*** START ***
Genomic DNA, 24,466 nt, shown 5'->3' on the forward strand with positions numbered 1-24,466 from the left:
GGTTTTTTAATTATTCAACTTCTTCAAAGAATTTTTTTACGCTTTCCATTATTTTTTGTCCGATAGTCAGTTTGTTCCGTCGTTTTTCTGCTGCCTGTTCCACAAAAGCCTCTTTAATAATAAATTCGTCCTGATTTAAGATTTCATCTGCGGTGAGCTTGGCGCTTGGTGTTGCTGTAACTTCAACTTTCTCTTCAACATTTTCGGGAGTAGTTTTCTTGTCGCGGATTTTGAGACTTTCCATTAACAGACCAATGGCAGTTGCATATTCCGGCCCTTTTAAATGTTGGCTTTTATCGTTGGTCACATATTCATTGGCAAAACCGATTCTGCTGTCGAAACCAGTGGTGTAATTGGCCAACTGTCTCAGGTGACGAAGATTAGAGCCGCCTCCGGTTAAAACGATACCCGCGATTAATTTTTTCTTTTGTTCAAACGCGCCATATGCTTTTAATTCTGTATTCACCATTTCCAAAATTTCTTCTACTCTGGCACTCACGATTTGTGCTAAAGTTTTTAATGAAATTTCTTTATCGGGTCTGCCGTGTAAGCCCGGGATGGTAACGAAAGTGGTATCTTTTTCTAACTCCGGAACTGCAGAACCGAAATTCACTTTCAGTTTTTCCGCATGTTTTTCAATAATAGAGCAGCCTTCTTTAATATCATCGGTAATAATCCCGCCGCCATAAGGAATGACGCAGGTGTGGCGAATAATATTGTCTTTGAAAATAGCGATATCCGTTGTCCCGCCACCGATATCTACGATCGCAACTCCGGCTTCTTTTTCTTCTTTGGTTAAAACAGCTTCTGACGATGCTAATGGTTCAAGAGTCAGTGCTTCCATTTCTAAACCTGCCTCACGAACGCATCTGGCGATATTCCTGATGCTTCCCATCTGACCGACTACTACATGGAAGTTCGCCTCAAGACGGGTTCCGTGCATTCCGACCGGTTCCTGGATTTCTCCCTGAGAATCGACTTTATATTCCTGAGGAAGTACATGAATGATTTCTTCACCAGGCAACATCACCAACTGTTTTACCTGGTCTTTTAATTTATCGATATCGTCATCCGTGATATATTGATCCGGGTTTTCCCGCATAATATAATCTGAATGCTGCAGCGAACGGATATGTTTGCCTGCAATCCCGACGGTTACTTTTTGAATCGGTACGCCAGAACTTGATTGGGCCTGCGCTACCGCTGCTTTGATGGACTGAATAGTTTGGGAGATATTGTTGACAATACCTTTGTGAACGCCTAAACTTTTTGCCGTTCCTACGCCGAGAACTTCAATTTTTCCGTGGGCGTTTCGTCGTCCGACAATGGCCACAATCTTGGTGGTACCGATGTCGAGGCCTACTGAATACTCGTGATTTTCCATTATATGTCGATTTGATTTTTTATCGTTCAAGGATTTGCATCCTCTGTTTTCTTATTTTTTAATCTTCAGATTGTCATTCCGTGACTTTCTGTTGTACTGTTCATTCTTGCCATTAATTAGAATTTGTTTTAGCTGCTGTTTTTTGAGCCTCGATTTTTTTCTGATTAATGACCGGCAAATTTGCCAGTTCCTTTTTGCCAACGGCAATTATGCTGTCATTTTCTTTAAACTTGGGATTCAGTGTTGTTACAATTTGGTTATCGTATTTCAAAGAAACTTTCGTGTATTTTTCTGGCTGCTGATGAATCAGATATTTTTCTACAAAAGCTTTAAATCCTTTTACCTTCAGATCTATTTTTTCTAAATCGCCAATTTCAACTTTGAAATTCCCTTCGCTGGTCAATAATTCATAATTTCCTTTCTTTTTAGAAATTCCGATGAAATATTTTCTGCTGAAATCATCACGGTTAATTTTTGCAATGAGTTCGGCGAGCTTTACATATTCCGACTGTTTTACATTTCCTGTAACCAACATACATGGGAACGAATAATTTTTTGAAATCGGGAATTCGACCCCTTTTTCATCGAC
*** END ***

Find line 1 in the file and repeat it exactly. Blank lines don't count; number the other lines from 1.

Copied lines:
Genomic DNA, 24,466 nt, shown 5'->3' on the forward strand with positions numbered 1-24,466 from the left: